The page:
Reid’s legs were cramping, he was dehydrated, and he was sweating profusely. His body felt like it was on the verge of collapse, but despite all of that, he was determined to finish.
“That’s when i got into my mindset,” said Reid. “I told myself ‘Judd, you have to snap out of this very quick, you have 40 more fights to go.’ I had to dig deep into my spirit, and really rely on all my preparations — including 20 years of training in Japan and all around the world — gathered all that strength, and used it to get across the line for the next 40 fights.”
“I never felt like giving up. My mindset was always, ‘I am going to complete this, no matter what,’” he says, as determined as he was five years earlier. “The human spirit can overcome a lot of difficulties. You can do anything you want if you put your mind to it.”
After three and a half hours of pain and suffering, he became the 20th person in history to complete the 100-man kumite. It is an incredible accomplishment that he holds as one of the proudest moments of his life.
Upon such a milestone achievement, he could have very easily called it quits and retired to simply teach karate in a dojo. However, that was not Reid’s way. He recalled all that he had learnt from, sacrificed, and gone through in his life for karate, and knew it would be a waste if he were not to do anything with it.
In fact, he felt he had a certain responsibility to carry on his master’s enduring legacy, to teach for him, and to instruct others in his ways. It is something that still motivates him to this day, more than 20 years later.
With his legendary instructor’s second and final request fulfilled after completing the 100-man kumite, the Aussie now spends his time promoting the documentary Journey To The 100 Man Fight: The Judd Reid Story and his book The Young Lions. He also actively spreads the teachings of Oyama through seminars like the one in Singapore, and conducting karate camps in Pattaya, Thailand.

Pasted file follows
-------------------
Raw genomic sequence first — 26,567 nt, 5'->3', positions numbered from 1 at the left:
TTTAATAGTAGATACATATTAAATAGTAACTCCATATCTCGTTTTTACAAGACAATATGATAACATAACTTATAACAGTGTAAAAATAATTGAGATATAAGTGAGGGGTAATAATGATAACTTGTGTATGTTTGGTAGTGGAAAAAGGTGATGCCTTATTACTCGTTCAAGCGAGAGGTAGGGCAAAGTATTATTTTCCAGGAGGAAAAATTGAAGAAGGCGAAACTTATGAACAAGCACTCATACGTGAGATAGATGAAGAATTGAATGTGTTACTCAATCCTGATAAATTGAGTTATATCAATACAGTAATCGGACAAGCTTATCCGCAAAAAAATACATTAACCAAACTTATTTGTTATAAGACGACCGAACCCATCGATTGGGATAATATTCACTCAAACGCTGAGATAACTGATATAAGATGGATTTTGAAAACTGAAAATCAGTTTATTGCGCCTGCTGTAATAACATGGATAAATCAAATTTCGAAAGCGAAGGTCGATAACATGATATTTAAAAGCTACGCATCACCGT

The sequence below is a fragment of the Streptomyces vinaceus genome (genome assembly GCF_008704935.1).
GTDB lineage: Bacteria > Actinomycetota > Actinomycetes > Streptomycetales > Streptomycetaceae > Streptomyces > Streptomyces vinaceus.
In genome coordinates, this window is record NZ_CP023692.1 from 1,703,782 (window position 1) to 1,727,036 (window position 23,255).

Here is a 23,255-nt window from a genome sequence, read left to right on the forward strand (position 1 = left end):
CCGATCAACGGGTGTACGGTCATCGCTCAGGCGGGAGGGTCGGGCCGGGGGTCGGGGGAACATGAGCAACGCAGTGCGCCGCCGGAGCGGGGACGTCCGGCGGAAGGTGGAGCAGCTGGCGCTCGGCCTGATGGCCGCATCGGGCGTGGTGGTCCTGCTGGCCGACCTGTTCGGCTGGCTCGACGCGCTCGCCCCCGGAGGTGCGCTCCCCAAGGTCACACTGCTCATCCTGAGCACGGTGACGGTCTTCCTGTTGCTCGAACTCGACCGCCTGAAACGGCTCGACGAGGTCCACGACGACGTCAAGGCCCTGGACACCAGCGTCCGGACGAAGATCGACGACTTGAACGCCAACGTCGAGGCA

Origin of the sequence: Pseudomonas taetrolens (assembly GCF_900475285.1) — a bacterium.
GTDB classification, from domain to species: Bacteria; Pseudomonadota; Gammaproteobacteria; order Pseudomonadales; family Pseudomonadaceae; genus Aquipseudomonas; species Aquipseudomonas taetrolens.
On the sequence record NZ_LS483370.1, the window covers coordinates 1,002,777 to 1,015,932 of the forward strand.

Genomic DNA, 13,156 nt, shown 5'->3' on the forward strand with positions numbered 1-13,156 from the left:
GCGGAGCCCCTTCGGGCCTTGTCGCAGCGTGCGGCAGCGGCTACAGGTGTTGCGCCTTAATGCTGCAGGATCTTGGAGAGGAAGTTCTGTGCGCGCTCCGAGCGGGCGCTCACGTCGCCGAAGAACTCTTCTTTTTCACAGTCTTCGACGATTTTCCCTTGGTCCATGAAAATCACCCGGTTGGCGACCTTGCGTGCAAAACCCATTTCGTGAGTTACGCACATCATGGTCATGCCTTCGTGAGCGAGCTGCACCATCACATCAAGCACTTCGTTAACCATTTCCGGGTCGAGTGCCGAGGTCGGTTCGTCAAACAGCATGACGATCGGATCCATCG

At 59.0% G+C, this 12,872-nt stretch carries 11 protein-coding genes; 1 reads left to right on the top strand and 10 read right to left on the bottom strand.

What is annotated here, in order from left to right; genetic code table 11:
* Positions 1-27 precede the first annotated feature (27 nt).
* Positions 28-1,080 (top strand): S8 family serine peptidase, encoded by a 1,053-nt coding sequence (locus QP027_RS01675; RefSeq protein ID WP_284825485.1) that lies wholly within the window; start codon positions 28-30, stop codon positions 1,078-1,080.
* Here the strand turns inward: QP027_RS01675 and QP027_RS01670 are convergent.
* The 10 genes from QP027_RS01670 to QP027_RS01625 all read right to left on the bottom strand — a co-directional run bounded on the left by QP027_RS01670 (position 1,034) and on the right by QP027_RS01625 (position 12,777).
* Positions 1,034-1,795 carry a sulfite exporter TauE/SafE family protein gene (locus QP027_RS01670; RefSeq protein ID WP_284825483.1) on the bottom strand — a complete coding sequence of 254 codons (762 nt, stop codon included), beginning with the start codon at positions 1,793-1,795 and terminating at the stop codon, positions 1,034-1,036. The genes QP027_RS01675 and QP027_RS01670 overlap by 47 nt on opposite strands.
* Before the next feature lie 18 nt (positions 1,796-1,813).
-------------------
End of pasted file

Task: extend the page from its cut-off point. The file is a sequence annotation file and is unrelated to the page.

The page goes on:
“My hope is to spread a message of chasing your dream and to not give up on what you believe in,” says Reid. “Anything is possible. If you want something bad enough in life and you commit yourself to it, it can be done. Through martial arts, not matter what it is — if you want to study at a certain school or want a better job — if you want it bad enough, you can make it happen, and always believe in yourself that you can do it.”
Reid (right) pictured next to fellow Kyokushin karate black belt and Hollywood star, Dolph Lundren (middle)
Reid’s extraordinary journey is compounded by the fact that he could have led a much more comfortable life if he hadn’t decided to dedicate himself to karate.
By the time he was 14, Reid was already an incredibly promising golfer with a handicap of 14, with the real possibility of turning professional. In addition, he also could have become a stock broker on the Melbourne stock market after working there for a year. However, none of that was part of a life Reid wanted to lead.
“I have no regrets,” he says with conviction. “With my martial arts, I have been able to travel all around the world. I’ve met different people, developed close friendships and bonds, and for me, there is nothing better than that.”
Images: Judd Reid
For more information on his book, DVD, and training camp, please visit www.juddreid.com.